We eventually brought him home and it was the best day of our lives! We brought the NICU home with us with him needing oxygen 24/7, a feeding tube for nutrition and a very rigorous medication schedule to follow.  But it didn’t matter because he was home. We have had numerous setbacks but Sams strength and determination is unwavering. He truly is the comeback kid. No matter what, he fights back.



Life after the NICU didn’t slow down Sams care plus our two other kids kept up busy, plus trying to keep Sam from getting sick was a full time job in itself! And It was extremely overwhelming! My parents helped us and our friends and family rallied around us. Looking back I have no idea how we made it through it all… To think about how far he has come now, just is unbelievable. We weaned the feeding tube around his first birthday and the oxygen early this summer! The day he was officially tube free was the BEST day of my life!



Because of Sam’s prematurity him having Down Syndrome was a “non issue” in the beginning because the goal was always we just need him to LIVE, we didn’t even really think about it because there were so many other things to worry about. We spent my pregnancy so fearful of Down Syndrome, but God wanted to show us what was way scarier and that is having a baby born at 25 weeks. Hands down 100x scarier than Down Syndrome. Now it’s just who he is, and I wouldn’t change him for anything in the world. I get asked all the time how we survived such a stressful time… There were several things- our faith, my parents, and the online community of moms that are like family. When you go through something like we went through, it’s a very unique situation and I felt the need to connect with women who were living the life I was living, even if we have never met in real life, they are some of my closest friends to this day! I’m also a big believer in self care. Working out is my saving grace because special needs parenting isn’t easy… it’s mentally and physically challenging so I always make sure that I am taking care of myself too. In order to be my best for the kids that means showing up for myself too. Pat is also really good about making me take a break and take time away to decompress.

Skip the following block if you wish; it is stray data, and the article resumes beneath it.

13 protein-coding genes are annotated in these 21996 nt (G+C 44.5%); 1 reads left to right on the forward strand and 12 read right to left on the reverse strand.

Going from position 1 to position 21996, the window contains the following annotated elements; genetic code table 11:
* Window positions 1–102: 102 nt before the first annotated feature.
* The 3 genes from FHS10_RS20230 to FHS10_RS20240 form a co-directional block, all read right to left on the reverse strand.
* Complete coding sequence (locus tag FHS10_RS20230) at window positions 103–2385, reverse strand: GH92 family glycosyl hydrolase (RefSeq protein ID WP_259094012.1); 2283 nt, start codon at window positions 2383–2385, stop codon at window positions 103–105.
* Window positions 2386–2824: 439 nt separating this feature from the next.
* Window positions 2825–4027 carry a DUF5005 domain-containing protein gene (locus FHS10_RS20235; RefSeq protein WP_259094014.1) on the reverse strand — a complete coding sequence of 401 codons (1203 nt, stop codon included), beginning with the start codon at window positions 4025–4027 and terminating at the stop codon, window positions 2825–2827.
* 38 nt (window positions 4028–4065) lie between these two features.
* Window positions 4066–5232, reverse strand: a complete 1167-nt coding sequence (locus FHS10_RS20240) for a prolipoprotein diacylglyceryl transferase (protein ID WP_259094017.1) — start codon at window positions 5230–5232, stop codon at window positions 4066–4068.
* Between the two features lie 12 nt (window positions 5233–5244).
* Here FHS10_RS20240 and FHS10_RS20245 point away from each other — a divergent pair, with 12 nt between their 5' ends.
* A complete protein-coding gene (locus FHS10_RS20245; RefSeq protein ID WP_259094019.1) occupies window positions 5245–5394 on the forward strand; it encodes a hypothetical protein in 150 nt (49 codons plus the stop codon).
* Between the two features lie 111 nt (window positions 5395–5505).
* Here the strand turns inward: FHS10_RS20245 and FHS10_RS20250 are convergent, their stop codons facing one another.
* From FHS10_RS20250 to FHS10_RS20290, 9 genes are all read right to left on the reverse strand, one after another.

The biggest lessons I have learned in this last 20 months aside from always trusting your instincts is about advocating for Sam and what is truly means to raise a child with a disability. While some days it feels incredibly heavy because it is all up to me, on the other hand, it also feels empowering because I know what is best for him. I have his best interest at heart and no one knows him like me. Which is what I tell myself every time a doctor or therapist said “he can’t do this” or “he won’t make it” he always proves them otherwise. All I need to do is just look right in front of me and remember the miracle that has unfolded in this last year. He has SURVIVED. And not just survived, he has thrived!!